An article on the history of EPROMs in the Soviet Union by [Vladimir Yakovlev] over at The CPU Shack Museum caught our attention. It is part one of a series on the topic, and walks you through the earliest Soviet EPROMs families.
The first of which, from the 1970s, is the K505RR1 developed and manufactured in Kyiv, equivalent to the first-generation Intel 1702A. It could hold 2048 bits, organized as 256×8, and offered a whopping 20 reprogramming cycles and data retention of 5000 hours.
The narrative proceeds to introduce several subsequent generations, design facilities, manufacturing techniques, and representative chip examples. A few tidbits — unlike Western EPROMs, the Soviets managed to put quartz windows in plastic packages (see the KP573 family).
In addition to the common gray or white, they also used different terracotta colored ceramic packages. An odd ceramic flat-pack EPROM is shown, and also some EPROMs whose dies have been painted over and re-badged as OTP chips.
Intel began producing EPROMs in 1971 as reported by the inventor, Intel’s Dov Frohman-Bentchkowsky, in Electronics Magazine’s 10 May edition (pg 91). We learned, amongst other things, that the 1701 did not have a quartz window, but could still be erased by exposure to X-rays. A friendly word of warning — browsing electronics advertisements from 50 years ago can easily consume your entire morning.
Once the package is sealed, information can still be erased by exposing it to X radiation in excess of 5×104 rads, a dose which is easily attainable with commercial X-ray generators.
To dig deeper, check out the CPU Shack’s write-up on the history of EPROMs in general, and a piece we wrote in 2014 about the history of home computers behind the Iron Curtain.
17 thoughts on “Exploring The History Of EPROM In The Soviet Union”
In Soviet Russia, UV erases you!
I remember an old photograph of Soviet school kids, all wearing safety goggles, standing indoors around a UV light, presumably to get a “healthy” winter tan (perhaps in Siberia, or is Moscow far enough north?)
Well, no. It was part of Soviet Union at the time, and that WAS the official name.
Nah it’s Keiv, FTFY
“Kyiv is the romanized official Ukrainian name for the city, and it is used for legislative and official acts.”
In original article it reads as Kyiv:
The first EPROM chip produced in the Soviet Union was the K505RR1, developed by the Kyiv Research Institute of Microdevices and manufactured by the Kvazar factory in Kyiv, Ukraine.
Typos should not be copied unless quoted.
Only chicken dishes are developed and manufactured in Kiev 😉
Thanks everyone for pointing this out. Initially I did a quick check on Wikipedia where I saw Kyiv was the Russian romanization and Kiev was the English name. I now realize that Kyiv seems to be the preferred English spelling these days. Also noticed that the New York Times uses Kyiv as well. Your corrections are noted and appreciated.
Chris, sorry but you’ve got it very wrong.
“Kyiv was the Russian romanization”
Nope, it’s the English version of the Ukranian name.
The Engish version of the Russian name is Kiev.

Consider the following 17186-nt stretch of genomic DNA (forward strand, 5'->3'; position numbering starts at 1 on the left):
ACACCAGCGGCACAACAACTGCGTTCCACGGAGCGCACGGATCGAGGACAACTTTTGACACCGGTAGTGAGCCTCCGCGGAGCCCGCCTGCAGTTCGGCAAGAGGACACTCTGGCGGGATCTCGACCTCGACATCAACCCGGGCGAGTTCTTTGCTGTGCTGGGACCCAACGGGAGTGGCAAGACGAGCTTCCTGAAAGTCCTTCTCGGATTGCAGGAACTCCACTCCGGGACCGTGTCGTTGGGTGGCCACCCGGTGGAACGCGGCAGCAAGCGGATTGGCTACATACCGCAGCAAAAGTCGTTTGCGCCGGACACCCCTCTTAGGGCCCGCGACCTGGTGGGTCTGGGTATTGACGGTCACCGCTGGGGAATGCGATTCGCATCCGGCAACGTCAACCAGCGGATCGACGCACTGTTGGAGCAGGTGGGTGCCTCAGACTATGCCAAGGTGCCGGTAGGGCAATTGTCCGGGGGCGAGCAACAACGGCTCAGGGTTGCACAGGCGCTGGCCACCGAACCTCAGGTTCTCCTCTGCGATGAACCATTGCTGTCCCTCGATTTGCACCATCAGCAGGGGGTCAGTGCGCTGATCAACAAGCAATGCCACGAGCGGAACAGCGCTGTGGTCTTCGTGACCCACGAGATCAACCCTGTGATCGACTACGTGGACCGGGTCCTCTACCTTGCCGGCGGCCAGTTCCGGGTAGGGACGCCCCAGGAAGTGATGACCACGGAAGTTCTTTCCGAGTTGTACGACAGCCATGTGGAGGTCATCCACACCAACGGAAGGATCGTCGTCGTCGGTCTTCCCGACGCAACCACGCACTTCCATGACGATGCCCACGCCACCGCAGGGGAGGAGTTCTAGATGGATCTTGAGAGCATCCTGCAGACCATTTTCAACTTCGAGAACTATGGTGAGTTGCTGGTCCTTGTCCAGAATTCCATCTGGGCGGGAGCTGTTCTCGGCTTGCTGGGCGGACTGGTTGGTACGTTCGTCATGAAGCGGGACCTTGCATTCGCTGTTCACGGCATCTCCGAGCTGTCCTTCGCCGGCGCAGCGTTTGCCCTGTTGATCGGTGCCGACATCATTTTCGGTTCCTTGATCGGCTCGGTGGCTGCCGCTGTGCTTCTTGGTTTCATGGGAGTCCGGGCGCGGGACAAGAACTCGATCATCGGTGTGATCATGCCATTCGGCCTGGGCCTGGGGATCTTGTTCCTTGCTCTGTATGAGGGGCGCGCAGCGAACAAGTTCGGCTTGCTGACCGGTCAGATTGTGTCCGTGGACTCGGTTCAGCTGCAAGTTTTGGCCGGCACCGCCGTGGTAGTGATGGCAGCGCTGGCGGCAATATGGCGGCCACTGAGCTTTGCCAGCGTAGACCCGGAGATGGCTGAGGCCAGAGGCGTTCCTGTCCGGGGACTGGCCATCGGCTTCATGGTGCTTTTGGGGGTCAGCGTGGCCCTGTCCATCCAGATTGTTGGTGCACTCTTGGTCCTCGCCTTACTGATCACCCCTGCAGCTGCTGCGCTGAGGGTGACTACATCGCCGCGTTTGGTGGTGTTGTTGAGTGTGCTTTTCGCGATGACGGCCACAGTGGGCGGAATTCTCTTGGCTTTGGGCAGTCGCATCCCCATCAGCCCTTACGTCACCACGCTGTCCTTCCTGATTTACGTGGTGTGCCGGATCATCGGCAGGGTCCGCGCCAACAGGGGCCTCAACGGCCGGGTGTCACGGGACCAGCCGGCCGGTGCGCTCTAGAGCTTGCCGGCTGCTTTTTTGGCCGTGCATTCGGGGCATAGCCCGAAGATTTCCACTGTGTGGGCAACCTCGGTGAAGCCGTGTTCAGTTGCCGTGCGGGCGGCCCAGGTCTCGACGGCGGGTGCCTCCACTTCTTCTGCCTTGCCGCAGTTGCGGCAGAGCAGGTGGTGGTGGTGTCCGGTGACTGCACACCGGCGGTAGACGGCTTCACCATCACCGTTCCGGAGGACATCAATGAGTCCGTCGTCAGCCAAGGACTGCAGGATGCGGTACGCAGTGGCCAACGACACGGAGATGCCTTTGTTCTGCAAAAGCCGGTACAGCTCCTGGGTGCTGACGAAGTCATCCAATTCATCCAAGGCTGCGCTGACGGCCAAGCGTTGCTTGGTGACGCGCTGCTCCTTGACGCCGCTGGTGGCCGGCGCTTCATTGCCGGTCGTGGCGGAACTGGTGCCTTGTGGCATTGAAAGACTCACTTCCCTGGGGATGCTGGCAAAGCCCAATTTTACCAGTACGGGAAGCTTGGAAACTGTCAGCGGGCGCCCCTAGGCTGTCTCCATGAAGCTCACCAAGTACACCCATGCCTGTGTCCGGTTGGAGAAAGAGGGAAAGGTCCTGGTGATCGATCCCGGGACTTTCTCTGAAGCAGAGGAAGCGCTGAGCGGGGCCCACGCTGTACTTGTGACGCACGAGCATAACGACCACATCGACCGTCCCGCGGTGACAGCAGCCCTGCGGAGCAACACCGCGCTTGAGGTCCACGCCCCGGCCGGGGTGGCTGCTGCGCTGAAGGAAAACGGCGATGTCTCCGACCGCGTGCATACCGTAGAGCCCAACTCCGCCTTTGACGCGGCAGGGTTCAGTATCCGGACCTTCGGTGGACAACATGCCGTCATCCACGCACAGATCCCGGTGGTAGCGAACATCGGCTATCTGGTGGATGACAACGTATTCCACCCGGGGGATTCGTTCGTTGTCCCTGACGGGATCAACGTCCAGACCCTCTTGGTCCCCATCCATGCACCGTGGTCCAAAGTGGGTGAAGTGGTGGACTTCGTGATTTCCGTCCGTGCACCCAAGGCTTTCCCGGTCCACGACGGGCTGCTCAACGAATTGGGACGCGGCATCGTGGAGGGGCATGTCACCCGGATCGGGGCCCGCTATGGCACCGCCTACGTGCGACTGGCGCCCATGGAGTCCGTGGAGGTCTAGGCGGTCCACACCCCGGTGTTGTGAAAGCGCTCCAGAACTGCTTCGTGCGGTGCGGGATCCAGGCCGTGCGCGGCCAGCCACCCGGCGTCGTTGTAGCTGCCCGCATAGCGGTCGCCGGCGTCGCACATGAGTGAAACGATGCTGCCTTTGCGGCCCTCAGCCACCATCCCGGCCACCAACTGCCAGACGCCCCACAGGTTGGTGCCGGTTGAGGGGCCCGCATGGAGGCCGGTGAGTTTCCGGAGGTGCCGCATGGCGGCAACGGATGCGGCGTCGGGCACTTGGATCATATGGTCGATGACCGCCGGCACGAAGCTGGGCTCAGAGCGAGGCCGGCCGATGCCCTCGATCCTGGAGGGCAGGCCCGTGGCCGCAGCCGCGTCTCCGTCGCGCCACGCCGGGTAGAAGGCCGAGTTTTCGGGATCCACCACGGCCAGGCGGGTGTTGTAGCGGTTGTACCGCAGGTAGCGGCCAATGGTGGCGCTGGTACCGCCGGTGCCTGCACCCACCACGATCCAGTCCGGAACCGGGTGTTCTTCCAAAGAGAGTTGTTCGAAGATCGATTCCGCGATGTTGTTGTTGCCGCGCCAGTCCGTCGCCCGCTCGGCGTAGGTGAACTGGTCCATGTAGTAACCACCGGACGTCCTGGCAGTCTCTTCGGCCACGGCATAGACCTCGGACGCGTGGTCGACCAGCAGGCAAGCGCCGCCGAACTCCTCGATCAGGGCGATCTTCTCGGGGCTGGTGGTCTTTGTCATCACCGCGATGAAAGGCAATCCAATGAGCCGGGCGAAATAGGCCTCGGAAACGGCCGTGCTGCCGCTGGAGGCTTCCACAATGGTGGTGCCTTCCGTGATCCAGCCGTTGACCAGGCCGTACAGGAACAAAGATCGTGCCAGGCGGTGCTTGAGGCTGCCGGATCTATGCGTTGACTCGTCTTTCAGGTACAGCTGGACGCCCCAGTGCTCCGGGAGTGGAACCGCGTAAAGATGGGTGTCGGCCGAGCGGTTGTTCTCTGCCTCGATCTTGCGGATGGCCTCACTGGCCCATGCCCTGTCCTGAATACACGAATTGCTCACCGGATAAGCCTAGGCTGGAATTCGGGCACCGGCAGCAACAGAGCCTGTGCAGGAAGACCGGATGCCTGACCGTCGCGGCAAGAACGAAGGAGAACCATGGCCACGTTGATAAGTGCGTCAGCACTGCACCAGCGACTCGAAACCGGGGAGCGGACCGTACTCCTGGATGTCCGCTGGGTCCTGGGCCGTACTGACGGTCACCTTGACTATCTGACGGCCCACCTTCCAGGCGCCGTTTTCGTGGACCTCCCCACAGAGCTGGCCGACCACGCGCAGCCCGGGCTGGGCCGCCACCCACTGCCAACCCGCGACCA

Furthermore the article may well be consdiered incorrect (by being politcally correct) as pretty much everything on the internet pre Russian invasion of Ukraine and comitting war crimes references the institute as:
Kiev Research Institute of Microdevices
This was its name under the SOVIET system. It doesn’t matter if it’s called Kyiv now, it’s what it was called back then. The institute would have been renamed post independance under Ukrainian law.
We might as well talk about “Saint Petersburg” a large city in the soviet union, again fundamentally wrong.
Revising historical facts to meet new politcal theory is entirely the wrong way to treat history
If we edit history how on earth can we expect to learn from it ??
Roald Dahl is also spinning in his grave about this entire woke subject as we speak
“the New York Times uses Kyiv as well.”
Right, it’s political.
Anyway, Kiev it is and will remain for me.
But more importantly, you exposed yourself as being easily lead by ‘managed media’ – so we are warned now.
It’s Kiev not Kyiv. Read more books. This is not Ukraine.
The X-ray erasing had a drawback – it would cause electromigration, crystal faults and other stuff in the EPROMs. This resulted into accelerated forgetting of them – they could lose data in matter of days. Someone suggested on internet it could be healed by putting them into high temperature for some time to let the silicon reorganize (or maybe to allow the dopants to make smooth gradients again?).
Though i wouldn’t bet on it – Soviet EPROMS were known for short lifespan and even my eastern-block voltmeter M1T330 has 3x 2708 – 2 of them are soviet and hold calibration data common to the whole series and 1 made by Texas Instruments which holds specific calibration data for the specific voltmeter.
Fab’ing reliable ”floating gates” without leakage is hard, even in the modern age. A customer of mine experienced two single-bit flips 3&4 years after I installed an interactive museum exhibit, one in our own FPGA configuration EEPROM and one in a COTS LCD panel—the display image literally flipped upside down, spontaneously! The customer was not happy. (and your flash thumb drives… not archival.)
> some EPROMs whose dies have been painted over and re-badged as OTP chips.
Reusing the die isn’t unusual. The expensive part is the window in the package. Most EPROM based chips like old PICs had cheaper OTP variants with the same die inside but just omitted the window.
Some time ago I read about EPROMs available in communist states – they were so bad that before programming there was check for bad memory locations and program was re-linked with empty spaces to omit them, for every single piece of equipment made with them
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